Massachusetts Beverage Business



Article By: MBB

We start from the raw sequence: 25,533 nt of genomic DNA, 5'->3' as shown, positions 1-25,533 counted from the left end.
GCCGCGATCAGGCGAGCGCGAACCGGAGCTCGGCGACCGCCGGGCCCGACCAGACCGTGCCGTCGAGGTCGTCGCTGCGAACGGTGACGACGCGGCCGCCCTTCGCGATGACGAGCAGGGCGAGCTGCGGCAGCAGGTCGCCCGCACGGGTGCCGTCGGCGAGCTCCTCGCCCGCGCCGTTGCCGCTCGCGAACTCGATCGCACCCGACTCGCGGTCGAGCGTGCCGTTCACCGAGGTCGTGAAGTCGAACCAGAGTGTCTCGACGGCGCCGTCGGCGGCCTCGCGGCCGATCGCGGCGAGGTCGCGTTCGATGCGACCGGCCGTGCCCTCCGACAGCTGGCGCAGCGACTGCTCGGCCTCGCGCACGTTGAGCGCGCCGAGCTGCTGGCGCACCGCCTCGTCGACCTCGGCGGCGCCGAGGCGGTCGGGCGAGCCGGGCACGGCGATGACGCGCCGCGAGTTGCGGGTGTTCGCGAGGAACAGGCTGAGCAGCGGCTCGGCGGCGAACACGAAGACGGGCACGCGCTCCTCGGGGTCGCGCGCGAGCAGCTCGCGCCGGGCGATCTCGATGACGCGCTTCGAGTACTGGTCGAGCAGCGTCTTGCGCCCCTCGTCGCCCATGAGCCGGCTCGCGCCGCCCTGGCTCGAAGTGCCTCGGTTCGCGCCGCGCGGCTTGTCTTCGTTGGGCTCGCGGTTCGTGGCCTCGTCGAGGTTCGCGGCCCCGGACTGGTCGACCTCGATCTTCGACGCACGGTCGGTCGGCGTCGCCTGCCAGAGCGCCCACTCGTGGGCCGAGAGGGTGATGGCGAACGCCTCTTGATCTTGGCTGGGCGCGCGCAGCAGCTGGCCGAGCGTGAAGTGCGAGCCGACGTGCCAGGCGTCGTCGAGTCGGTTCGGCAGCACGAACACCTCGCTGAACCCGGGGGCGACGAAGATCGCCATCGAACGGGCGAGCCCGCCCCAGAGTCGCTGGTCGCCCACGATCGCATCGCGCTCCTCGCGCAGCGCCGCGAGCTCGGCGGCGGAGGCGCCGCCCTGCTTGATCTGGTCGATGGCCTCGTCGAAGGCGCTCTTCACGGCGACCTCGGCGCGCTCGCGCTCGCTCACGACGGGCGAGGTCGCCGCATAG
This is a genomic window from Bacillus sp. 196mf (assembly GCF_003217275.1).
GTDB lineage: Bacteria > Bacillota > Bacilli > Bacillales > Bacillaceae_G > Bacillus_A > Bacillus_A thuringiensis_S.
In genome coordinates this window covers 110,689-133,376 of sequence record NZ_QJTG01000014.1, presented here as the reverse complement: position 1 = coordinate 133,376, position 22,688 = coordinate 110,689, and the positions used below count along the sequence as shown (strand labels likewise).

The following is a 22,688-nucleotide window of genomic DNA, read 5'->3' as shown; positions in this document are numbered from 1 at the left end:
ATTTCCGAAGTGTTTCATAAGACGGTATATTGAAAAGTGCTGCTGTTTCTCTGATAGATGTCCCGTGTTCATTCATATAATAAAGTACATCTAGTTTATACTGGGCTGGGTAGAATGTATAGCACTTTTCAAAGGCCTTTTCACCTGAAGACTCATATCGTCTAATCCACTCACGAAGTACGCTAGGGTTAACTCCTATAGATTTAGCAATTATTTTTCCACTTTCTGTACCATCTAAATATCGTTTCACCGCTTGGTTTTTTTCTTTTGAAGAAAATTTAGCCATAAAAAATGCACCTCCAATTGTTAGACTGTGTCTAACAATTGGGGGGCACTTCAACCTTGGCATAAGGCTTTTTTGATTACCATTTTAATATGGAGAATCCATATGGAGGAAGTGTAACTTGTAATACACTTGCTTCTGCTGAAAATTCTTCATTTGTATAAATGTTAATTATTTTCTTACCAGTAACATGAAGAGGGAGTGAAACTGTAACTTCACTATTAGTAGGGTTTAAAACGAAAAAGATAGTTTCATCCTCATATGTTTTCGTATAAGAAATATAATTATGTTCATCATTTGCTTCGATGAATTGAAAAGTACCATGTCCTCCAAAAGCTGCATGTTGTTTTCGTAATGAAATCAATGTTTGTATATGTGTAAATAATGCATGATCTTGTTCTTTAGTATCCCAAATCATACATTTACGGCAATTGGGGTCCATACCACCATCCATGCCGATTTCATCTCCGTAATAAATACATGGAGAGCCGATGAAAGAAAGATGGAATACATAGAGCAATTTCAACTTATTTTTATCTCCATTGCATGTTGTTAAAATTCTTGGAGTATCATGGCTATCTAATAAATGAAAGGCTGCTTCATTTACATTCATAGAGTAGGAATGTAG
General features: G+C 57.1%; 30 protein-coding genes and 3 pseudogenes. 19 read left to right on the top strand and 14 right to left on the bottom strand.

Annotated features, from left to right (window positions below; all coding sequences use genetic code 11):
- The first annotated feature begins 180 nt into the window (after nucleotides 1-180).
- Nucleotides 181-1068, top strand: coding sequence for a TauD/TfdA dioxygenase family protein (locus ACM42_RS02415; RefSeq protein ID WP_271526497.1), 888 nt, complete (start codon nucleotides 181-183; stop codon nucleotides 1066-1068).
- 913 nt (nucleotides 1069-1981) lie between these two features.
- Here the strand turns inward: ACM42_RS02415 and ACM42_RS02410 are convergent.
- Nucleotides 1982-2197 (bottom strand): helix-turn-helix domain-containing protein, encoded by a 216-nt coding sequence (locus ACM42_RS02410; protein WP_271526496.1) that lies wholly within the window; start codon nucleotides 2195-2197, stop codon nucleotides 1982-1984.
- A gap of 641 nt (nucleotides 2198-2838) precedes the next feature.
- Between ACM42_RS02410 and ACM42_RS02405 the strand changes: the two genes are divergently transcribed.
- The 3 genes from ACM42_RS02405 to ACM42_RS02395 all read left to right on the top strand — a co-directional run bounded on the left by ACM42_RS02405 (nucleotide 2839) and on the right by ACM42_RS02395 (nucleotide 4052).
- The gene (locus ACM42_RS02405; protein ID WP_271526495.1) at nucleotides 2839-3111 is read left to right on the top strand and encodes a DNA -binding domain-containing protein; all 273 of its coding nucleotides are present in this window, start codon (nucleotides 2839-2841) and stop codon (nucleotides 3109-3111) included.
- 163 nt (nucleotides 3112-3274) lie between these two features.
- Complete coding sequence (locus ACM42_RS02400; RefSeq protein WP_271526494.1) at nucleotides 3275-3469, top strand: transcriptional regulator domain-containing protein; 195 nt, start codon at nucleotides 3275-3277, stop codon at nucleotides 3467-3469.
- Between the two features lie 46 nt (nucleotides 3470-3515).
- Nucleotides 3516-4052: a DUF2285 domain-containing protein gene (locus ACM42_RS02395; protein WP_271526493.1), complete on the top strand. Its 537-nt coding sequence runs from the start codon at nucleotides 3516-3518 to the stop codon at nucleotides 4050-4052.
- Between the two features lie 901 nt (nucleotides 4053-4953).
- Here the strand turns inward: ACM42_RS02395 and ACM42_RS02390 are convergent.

TO DRINK OR NOT TO DRINK . . . that is the question. There's a fine line to walk between health benefits from alcohol and health detriments from consumption. In the latest news, a large new Japanese study suggests that middle-aged men who drink heavily could see their blood pressure rise, regardless of whether their levels of "good" cholesterol also go up. Study author Ichiro Wakabayashi also found that the older men who participated - all in their 5Os - were more susceptible to the blood pressure-boosting effects of heavy drinking than younger men. While there are signs that drinking can be good for the heart and boost good cholesterol levels, "this emphasizes that alcohol is not for everyone," said Kenneth Mukamal, MD, an assistant professor of medicine at Harvard Medical School who is familiar with the study findings. "This really fits well with the observation that the risk of stroke - which is more sensitive to blood pressure than heart attack - is not really substantially lower in moderate drinkers," Mukamal said. According to him, an increase in blood pressure might eliminate any benefit from higher levels of good cholesterol. Wakabayashi, of the Hyogo College of Medicine in Japan, launched the study to explore whether high-density lipoprotein (HDL) cholesterol - which is thought to protect the heart from disease - might play a role in how drinking affects blood pressure in men. He looked at two groups, one 2O- to 29-years-old and the other 5O to 59 - 21,3O1 subjects in all. Young drinkers with low HDL cholesterol levels were no more likely to have high blood pressure than were nondrinkers with similar cholesterol levels. However, young men who drank heavily and had higher levels of HDL were more likely than nondrinkers were to have high blood pressure, suggesting that the "good" cholesterol did not stop the bad effects of drinking. When looking at men of all ages, those with the lowest level of good cholesterol had the highest blood pressure in all three roups: nondrinkers, moderate drinkers and heavy drinkers. However, high levels of good cholesterol did not do as much for the heavy drinkers. Among older men, blood pressure was "significantly higher" in both light and heavy drinkers, regardless of their cholesterol levels. The findings appeared in the journal alcoholism: clinical and experimental research.

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